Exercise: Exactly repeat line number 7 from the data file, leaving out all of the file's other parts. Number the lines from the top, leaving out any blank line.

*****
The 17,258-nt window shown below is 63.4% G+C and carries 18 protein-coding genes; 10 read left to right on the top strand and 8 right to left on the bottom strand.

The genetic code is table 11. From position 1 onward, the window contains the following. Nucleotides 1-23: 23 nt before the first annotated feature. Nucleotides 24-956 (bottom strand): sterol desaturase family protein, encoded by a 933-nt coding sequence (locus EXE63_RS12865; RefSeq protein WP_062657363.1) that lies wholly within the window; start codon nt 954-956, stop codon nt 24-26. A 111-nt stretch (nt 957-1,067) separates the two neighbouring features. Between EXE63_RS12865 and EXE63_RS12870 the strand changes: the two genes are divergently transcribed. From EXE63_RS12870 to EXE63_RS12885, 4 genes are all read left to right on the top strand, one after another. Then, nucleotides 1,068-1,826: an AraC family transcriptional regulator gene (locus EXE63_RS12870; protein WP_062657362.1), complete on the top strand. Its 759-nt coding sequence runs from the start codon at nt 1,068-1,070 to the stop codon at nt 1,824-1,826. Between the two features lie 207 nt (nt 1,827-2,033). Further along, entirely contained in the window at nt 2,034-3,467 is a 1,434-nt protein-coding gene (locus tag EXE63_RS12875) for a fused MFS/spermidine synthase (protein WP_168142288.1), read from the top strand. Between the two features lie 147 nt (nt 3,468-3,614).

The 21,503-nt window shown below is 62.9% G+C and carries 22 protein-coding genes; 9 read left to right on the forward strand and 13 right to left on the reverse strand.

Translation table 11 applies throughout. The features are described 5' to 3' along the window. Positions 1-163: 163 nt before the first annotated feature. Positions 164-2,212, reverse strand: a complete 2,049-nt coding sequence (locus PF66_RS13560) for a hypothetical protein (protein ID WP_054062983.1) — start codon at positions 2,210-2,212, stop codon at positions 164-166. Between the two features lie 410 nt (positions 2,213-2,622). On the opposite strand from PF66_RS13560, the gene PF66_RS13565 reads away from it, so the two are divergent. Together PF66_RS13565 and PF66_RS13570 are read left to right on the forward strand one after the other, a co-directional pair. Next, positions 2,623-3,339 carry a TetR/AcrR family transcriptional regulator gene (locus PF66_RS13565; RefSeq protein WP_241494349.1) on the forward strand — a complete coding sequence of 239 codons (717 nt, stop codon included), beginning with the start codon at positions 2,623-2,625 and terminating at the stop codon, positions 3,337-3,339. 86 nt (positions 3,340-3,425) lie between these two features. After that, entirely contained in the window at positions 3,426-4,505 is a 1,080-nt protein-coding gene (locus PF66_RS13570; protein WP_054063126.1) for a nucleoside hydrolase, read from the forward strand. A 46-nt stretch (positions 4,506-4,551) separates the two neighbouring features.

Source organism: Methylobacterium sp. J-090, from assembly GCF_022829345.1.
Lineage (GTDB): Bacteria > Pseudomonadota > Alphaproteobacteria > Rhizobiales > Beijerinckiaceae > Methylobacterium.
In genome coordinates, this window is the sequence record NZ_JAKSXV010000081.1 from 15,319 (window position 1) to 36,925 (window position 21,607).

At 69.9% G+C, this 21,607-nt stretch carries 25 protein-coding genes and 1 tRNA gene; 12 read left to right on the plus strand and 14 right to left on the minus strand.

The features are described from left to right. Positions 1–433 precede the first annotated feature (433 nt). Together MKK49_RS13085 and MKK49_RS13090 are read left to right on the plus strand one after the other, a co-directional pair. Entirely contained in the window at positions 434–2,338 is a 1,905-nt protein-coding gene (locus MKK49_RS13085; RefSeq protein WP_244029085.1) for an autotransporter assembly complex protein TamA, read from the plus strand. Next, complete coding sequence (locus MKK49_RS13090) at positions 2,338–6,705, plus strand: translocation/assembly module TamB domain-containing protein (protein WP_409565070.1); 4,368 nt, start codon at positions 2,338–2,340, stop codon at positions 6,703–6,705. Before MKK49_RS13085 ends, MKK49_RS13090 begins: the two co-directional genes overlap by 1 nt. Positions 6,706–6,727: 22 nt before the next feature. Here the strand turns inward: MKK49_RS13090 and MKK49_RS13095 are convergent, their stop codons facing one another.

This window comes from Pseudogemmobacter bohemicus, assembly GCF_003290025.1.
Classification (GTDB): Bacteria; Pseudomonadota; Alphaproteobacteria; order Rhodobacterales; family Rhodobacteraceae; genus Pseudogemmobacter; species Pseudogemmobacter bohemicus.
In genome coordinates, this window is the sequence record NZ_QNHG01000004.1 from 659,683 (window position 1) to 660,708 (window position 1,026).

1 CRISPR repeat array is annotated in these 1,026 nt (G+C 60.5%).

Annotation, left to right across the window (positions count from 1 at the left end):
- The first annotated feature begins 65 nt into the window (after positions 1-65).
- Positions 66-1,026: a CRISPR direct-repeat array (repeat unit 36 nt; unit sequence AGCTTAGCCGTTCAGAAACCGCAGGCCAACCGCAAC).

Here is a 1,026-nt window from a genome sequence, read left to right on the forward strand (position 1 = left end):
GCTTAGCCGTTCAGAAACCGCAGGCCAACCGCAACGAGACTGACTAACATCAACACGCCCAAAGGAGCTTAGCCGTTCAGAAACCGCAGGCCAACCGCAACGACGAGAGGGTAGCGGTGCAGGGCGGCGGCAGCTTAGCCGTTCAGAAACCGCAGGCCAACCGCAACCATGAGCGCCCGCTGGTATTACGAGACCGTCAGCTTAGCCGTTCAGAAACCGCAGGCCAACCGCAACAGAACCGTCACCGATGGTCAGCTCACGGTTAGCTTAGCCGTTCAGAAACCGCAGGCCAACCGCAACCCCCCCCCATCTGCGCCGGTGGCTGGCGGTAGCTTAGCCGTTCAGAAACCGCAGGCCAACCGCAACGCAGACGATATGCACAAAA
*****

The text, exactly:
In genome coordinates, this window is the sequence record NZ_JAKSXV010000081.1 from 15,319 (window position 1) to 36,925 (window position 21,607).